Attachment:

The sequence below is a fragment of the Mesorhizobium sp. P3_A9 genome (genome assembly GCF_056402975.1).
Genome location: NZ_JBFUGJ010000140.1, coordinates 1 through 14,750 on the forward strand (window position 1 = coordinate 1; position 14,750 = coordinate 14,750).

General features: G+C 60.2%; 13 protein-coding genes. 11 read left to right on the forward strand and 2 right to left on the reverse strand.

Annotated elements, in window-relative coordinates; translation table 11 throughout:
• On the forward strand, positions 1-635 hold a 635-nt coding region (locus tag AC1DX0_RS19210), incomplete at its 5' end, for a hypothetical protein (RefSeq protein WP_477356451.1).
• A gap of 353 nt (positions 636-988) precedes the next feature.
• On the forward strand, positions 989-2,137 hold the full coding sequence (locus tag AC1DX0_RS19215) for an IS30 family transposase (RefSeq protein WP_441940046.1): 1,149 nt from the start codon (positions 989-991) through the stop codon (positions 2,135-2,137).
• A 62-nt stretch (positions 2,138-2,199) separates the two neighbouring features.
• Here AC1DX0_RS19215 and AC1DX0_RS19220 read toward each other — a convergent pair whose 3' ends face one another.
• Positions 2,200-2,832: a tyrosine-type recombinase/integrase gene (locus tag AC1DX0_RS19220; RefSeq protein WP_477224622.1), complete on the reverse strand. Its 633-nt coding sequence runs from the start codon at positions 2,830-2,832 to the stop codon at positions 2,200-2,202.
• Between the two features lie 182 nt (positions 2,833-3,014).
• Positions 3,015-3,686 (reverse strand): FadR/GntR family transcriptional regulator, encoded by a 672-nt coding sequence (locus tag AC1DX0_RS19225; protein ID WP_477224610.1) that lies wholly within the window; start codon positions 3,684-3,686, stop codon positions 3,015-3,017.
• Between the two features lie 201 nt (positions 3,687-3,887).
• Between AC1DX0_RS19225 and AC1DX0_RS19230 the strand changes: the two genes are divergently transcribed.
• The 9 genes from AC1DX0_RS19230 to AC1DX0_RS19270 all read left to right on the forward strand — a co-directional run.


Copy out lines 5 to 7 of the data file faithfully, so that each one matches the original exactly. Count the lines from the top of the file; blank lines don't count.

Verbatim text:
• On the forward strand, positions 1-635 hold a 635-nt coding region (locus tag AC1DX0_RS19210), incomplete at its 5' end, for a hypothetical protein (RefSeq protein WP_477356451.1).
• A gap of 353 nt (positions 636-988) precedes the next feature.
• On the forward strand, positions 989-2,137 hold the full coding sequence (locus tag AC1DX0_RS19215) for an IS30 family transposase (RefSeq protein WP_441940046.1): 1,149 nt from the start codon (positions 989-991) through the stop codon (positions 2,135-2,137).